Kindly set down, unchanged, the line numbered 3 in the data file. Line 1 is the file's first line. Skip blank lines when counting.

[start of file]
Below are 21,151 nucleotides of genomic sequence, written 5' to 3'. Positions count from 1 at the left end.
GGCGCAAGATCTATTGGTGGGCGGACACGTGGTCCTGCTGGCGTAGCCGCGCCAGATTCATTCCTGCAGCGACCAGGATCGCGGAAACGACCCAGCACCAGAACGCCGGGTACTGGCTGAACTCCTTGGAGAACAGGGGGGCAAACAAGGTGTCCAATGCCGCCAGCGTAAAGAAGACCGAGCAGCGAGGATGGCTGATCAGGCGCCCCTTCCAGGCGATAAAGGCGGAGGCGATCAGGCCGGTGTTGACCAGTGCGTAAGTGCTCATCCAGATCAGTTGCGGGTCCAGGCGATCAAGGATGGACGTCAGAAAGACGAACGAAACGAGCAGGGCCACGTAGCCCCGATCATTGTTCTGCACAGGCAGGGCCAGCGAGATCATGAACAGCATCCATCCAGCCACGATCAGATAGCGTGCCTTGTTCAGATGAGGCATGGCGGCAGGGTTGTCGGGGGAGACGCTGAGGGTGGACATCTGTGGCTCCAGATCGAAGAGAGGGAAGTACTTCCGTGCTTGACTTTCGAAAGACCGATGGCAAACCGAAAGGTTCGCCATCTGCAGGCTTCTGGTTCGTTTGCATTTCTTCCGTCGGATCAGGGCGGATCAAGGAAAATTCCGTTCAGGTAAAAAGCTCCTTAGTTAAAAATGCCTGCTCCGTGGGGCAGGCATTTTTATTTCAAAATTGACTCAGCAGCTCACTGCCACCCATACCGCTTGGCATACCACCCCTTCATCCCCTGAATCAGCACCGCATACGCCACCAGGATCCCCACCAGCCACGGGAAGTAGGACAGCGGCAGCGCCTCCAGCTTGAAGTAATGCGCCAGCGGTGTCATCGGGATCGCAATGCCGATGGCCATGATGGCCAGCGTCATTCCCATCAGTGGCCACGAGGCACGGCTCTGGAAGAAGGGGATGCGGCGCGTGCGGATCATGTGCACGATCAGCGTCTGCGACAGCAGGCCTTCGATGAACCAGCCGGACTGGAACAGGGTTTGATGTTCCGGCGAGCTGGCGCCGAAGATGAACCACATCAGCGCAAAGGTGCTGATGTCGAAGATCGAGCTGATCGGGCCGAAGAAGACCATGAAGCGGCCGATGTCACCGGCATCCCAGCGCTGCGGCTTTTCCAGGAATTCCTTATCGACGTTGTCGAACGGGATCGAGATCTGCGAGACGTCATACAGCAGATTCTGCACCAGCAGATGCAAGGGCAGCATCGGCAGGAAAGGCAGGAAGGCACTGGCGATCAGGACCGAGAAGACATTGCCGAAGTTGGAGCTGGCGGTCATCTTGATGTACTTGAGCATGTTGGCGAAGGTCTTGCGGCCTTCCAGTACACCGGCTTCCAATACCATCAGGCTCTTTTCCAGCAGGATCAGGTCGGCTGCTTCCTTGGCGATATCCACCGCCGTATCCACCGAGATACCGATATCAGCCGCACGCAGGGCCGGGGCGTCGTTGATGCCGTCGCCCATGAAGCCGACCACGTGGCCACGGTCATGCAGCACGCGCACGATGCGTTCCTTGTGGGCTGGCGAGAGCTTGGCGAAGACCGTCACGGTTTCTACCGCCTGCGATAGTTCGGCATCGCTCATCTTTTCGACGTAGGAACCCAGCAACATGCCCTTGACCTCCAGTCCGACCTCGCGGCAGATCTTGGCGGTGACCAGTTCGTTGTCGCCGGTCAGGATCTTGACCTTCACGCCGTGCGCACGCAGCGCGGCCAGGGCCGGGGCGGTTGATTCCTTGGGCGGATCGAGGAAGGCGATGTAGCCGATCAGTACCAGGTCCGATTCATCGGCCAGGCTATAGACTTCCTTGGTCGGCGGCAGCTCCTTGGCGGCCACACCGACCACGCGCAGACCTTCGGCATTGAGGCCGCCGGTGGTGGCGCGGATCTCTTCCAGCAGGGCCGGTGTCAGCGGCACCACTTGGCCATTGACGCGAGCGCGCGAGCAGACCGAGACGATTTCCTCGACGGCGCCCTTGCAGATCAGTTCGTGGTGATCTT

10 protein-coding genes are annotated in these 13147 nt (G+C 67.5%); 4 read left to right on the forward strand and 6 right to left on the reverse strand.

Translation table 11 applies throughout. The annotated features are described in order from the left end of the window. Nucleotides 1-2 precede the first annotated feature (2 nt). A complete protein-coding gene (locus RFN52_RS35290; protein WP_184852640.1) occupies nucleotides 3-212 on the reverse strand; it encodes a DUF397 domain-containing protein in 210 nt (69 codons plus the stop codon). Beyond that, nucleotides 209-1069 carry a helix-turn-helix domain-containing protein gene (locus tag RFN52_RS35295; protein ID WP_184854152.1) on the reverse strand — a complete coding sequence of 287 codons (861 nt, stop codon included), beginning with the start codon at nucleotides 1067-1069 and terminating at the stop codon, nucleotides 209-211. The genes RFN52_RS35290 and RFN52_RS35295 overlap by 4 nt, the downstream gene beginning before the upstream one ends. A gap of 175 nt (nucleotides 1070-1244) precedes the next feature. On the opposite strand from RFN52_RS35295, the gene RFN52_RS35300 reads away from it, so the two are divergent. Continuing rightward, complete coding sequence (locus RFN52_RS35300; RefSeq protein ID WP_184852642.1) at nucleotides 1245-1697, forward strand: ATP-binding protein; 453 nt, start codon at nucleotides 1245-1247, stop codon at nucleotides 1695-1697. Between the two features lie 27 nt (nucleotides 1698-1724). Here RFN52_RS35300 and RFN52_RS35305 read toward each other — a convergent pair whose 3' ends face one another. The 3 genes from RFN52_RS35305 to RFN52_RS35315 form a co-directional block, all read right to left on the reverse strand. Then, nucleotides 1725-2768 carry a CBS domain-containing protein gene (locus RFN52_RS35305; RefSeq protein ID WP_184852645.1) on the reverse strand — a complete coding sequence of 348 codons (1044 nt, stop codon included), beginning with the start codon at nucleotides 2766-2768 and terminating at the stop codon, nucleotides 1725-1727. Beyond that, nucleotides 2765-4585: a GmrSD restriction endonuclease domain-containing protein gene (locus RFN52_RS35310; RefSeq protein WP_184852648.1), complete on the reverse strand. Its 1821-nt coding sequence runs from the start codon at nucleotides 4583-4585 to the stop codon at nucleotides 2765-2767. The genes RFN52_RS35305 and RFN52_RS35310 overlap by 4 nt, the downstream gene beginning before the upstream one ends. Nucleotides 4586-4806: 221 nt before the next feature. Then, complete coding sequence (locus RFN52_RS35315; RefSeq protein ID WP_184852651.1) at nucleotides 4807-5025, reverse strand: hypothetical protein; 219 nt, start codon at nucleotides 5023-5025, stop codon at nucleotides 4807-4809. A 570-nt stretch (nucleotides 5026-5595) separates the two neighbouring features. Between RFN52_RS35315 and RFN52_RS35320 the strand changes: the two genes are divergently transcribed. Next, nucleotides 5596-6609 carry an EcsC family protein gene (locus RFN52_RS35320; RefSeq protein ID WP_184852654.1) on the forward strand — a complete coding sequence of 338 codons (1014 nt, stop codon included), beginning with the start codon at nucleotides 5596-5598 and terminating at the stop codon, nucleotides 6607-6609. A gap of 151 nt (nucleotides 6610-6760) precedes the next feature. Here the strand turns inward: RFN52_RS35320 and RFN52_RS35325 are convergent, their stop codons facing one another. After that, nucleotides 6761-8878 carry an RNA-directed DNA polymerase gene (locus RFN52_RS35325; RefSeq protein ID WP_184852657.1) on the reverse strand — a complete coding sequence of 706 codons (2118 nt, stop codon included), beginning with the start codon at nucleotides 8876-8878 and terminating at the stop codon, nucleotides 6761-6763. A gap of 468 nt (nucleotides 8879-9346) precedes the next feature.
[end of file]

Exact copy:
10 protein-coding genes are annotated in these 13147 nt (G+C 67.5%); 4 read left to right on the forward strand and 6 right to left on the reverse strand.